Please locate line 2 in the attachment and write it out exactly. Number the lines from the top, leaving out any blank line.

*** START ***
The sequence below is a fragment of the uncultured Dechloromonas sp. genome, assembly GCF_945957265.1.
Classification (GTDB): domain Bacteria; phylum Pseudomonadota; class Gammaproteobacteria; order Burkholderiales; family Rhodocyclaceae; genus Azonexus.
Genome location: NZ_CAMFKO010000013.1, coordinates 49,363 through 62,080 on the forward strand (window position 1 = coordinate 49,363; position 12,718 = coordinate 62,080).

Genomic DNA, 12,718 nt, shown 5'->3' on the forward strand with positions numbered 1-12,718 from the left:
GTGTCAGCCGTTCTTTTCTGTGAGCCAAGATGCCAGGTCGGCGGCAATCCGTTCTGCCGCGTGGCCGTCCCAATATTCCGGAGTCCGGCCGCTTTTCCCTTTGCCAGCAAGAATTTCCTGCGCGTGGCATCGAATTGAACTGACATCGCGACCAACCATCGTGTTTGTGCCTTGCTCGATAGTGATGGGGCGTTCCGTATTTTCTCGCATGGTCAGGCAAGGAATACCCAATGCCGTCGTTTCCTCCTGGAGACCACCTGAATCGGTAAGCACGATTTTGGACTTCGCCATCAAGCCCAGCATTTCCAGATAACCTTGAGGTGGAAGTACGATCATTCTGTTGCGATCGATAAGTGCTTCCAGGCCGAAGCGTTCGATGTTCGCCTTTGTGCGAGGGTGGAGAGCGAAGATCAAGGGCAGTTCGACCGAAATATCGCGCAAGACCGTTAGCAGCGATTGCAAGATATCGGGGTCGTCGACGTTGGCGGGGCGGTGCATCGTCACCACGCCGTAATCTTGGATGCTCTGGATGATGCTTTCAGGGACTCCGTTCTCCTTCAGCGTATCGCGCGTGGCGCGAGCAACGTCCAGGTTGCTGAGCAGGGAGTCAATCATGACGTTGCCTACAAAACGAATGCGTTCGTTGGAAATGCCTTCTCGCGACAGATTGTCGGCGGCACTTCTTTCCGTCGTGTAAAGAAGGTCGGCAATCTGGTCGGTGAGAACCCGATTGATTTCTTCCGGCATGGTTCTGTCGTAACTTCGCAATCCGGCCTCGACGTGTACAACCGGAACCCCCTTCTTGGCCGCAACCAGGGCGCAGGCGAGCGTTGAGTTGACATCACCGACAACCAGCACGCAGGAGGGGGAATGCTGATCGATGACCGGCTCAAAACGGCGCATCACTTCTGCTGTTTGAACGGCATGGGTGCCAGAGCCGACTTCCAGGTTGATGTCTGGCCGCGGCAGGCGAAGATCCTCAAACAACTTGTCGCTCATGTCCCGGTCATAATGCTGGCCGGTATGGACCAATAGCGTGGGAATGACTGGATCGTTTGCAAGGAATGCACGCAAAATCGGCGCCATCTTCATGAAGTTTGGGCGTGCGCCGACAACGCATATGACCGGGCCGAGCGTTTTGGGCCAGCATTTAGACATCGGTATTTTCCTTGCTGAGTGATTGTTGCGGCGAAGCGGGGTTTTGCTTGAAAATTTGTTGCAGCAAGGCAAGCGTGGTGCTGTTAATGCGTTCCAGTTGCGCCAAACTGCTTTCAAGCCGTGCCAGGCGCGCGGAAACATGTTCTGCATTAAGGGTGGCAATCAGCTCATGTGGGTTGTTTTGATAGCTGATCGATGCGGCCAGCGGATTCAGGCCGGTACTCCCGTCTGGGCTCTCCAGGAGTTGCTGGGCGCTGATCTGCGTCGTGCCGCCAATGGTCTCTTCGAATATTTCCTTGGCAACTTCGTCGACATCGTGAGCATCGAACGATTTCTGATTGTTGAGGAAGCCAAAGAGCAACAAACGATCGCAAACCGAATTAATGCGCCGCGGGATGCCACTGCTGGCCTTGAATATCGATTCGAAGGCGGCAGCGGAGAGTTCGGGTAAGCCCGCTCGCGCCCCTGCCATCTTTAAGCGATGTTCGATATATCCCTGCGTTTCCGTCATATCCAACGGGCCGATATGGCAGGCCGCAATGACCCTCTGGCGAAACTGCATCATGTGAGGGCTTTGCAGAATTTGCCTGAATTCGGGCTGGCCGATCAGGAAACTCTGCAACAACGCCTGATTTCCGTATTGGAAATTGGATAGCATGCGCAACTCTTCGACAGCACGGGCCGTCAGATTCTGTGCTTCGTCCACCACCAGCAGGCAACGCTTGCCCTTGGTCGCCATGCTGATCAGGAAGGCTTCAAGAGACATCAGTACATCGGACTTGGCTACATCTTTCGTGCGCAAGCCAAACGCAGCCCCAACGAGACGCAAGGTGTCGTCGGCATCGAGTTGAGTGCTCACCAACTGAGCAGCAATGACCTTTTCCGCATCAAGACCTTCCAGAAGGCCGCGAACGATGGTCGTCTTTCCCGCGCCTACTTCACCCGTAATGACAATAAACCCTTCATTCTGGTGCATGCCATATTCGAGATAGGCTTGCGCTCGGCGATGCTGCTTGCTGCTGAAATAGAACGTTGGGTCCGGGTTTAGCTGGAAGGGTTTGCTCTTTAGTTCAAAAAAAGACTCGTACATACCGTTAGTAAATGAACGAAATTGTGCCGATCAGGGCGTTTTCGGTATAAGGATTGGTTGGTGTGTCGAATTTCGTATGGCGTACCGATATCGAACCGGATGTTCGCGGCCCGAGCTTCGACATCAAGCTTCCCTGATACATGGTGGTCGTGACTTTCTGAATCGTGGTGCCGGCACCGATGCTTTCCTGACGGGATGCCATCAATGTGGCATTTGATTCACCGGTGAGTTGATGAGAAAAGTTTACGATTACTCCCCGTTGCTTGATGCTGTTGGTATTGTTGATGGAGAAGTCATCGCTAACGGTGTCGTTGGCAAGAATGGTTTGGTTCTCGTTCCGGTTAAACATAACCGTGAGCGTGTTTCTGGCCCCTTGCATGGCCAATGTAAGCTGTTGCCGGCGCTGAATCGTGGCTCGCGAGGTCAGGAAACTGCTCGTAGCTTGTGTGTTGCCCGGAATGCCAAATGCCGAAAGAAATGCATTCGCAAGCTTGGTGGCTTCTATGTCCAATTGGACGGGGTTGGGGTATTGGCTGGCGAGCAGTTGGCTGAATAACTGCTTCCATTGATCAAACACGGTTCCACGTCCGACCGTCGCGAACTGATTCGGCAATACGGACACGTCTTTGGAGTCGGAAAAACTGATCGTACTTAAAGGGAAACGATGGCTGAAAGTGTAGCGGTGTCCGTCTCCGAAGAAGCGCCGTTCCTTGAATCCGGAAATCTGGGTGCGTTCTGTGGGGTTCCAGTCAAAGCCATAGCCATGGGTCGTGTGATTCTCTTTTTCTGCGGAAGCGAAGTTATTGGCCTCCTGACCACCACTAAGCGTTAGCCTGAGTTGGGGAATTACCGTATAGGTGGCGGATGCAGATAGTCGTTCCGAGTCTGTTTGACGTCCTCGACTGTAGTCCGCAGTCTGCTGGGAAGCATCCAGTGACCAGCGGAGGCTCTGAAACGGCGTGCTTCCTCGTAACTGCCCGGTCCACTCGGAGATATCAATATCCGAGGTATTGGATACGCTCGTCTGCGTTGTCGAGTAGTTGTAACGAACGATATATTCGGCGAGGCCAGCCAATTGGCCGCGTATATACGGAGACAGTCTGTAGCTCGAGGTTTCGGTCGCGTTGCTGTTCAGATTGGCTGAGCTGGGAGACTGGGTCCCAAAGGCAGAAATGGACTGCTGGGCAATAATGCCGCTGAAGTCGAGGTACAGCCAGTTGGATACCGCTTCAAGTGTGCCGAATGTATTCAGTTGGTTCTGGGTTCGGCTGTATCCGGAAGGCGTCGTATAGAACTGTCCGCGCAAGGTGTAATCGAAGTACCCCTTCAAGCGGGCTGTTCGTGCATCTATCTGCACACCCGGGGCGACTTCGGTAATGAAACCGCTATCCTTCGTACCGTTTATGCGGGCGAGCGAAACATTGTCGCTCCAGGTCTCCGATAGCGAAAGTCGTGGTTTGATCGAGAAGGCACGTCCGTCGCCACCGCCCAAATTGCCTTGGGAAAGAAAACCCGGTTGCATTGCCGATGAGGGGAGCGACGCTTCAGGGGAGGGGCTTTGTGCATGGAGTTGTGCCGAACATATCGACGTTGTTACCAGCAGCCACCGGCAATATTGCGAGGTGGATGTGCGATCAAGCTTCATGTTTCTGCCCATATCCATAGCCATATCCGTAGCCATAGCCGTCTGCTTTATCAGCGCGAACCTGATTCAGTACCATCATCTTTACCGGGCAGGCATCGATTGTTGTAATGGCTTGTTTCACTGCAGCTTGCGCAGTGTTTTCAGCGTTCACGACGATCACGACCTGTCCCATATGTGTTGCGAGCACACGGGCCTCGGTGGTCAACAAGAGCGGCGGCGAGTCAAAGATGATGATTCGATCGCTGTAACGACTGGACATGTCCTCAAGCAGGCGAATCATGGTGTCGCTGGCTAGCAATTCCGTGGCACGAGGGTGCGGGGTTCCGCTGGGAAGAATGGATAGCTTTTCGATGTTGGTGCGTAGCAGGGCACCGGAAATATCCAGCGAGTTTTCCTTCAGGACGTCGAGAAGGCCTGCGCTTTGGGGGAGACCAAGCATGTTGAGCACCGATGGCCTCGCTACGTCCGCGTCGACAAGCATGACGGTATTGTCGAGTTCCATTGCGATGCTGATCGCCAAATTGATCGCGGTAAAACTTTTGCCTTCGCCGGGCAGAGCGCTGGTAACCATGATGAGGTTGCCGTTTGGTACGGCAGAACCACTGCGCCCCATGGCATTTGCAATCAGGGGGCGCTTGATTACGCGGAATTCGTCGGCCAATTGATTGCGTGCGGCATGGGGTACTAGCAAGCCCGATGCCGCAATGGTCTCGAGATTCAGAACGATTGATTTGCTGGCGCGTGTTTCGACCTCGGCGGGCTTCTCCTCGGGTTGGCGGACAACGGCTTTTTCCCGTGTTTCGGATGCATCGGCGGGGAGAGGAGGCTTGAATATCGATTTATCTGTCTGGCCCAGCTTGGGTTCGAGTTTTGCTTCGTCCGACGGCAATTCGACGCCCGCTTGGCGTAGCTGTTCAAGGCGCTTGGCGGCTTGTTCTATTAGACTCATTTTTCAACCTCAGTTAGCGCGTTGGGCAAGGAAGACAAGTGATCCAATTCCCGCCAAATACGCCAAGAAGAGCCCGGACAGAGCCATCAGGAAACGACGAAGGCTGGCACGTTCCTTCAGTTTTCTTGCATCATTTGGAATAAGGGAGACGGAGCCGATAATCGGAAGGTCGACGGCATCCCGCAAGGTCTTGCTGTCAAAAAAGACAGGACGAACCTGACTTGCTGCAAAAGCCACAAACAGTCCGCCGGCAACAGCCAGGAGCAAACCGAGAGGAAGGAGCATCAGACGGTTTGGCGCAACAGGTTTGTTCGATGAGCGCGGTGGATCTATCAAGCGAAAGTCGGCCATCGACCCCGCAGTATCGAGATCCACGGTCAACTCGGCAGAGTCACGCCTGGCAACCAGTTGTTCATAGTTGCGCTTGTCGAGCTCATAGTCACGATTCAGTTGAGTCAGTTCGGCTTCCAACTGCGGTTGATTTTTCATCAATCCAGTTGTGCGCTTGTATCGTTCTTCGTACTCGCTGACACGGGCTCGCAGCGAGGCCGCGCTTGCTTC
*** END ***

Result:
Classification (GTDB): domain Bacteria; phylum Pseudomonadota; class Gammaproteobacteria; order Burkholderiales; family Rhodocyclaceae; genus Azonexus.